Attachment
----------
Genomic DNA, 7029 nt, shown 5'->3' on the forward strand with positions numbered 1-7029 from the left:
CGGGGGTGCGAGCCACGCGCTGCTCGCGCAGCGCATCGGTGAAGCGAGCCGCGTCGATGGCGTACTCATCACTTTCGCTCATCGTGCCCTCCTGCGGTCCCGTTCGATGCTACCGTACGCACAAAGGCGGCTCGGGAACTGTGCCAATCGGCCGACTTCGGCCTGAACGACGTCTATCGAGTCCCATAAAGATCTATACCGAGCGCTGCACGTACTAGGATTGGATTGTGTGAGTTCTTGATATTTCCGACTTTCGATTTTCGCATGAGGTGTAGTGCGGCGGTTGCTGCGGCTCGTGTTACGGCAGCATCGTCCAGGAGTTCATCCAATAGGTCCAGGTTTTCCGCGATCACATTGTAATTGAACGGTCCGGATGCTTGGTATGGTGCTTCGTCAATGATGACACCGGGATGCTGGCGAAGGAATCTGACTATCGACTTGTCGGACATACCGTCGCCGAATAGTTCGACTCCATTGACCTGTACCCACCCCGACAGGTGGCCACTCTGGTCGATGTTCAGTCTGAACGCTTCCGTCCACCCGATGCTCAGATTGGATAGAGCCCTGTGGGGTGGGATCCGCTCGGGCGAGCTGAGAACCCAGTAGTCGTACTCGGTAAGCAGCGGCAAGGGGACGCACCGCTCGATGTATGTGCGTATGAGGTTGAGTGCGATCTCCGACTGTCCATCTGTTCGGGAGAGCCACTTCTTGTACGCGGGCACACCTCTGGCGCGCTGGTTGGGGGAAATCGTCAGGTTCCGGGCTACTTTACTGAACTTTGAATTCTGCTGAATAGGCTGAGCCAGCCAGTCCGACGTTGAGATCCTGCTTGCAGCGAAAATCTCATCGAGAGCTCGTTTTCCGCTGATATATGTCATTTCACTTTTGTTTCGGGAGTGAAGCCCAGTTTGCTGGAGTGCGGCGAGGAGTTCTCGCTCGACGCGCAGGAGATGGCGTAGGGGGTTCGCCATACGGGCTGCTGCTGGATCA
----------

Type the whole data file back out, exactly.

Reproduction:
Genomic DNA, 7029 nt, shown 5'->3' on the forward strand with positions numbered 1-7029 from the left:
CGGGGGTGCGAGCCACGCGCTGCTCGCGCAGCGCATCGGTGAAGCGAGCCGCGTCGATGGCGTACTCATCACTTTCGCTCATCGTGCCCTCCTGCGGTCCCGTTCGATGCTACCGTACGCACAAAGGCGGCTCGGGAACTGTGCCAATCGGCCGACTTCGGCCTGAACGACGTCTATCGAGTCCCATAAAGATCTATACCGAGCGCTGCACGTACTAGGATTGGATTGTGTGAGTTCTTGATATTTCCGACTTTCGATTTTCGCATGAGGTGTAGTGCGGCGGTTGCTGCGGCTCGTGTTACGGCAGCATCGTCCAGGAGTTCATCCAATAGGTCCAGGTTTTCCGCGATCACATTGTAATTGAACGGTCCGGATGCTTGGTATGGTGCTTCGTCAATGATGACACCGGGATGCTGGCGAAGGAATCTGACTATCGACTTGTCGGACATACCGTCGCCGAATAGTTCGACTCCATTGACCTGTACCCACCCCGACAGGTGGCCACTCTGGTCGATGTTCAGTCTGAACGCTTCCGTCCACCCGATGCTCAGATTGGATAGAGCCCTGTGGGGTGGGATCCGCTCGGGCGAGCTGAGAACCCAGTAGTCGTACTCGGTAAGCAGCGGCAAGGGGACGCACCGCTCGATGTATGTGCGTATGAGGTTGAGTGCGATCTCCGACTGTCCATCTGTTCGGGAGAGCCACTTCTTGTACGCGGGCACACCTCTGGCGCGCTGGTTGGGGGAAATCGTCAGGTTCCGGGCTACTTTACTGAACTTTGAATTCTGCTGAATAGGCTGAGCCAGCCAGTCCGACGTTGAGATCCTGCTTGCAGCGAAAATCTCATCGAGAGCTCGTTTTCCGCTGATATATGTCATTTCACTTTTGTTTCGGGAGTGAAGCCCAGTTTGCTGGAGTGCGGCGAGGAGTTCTCGCTCGACGCGCAGGAGATGGCGTAGGGGGTTCGCCATACGGGCTGCTGCTGGATCA